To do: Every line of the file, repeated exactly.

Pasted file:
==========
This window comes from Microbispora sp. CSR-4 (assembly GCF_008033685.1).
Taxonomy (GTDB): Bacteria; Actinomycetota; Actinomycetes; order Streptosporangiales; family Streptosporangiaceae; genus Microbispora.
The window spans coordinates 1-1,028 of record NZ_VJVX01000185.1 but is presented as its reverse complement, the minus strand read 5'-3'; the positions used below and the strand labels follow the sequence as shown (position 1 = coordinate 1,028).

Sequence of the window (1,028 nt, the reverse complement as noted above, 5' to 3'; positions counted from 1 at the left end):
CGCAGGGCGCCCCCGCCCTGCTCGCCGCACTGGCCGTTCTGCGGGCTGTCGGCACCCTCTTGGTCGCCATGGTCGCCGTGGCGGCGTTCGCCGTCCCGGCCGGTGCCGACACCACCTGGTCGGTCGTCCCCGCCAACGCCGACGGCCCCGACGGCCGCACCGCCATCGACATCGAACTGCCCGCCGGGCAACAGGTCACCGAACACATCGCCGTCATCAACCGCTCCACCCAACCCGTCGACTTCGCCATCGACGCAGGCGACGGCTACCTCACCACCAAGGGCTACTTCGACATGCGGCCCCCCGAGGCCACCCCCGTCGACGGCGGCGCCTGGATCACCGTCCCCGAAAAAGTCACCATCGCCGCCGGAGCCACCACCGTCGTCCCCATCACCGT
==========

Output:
This window comes from Microbispora sp. CSR-4 (assembly GCF_008033685.1).
Taxonomy (GTDB): Bacteria; Actinomycetota; Actinomycetes; order Streptosporangiales; family Streptosporangiaceae; genus Microbispora.
The window spans coordinates 1-1,028 of record NZ_VJVX01000185.1 but is presented as its reverse complement, the minus strand read 5'-3'; the positions used below and the strand labels follow the sequence as shown (position 1 = coordinate 1,028).

Sequence of the window (1,028 nt, the reverse complement as noted above, 5' to 3'; positions counted from 1 at the left end):
CGCAGGGCGCCCCCGCCCTGCTCGCCGCACTGGCCGTTCTGCGGGCTGTCGGCACCCTCTTGGTCGCCATGGTCGCCGTGGCGGCGTTCGCCGTCCCGGCCGGTGCCGACACCACCTGGTCGGTCGTCCCCGCCAACGCCGACGGCCCCGACGGCCGCACCGCCATCGACATCGAACTGCCCGCCGGGCAACAGGTCACCGAACACATCGCCGTCATCAACCGCTCCACCCAACCCGTCGACTTCGCCATCGACGCAGGCGACGGCTACCTCACCACCAAGGGCTACTTCGACATGCGGCCCCCCGAGGCCACCCCCGTCGACGGCGGCGCCTGGATCACCGTCCCCGAAAAAGTCACCATCGCCGCCGGAGCCACCACCGTCGTCCCCATCACCGT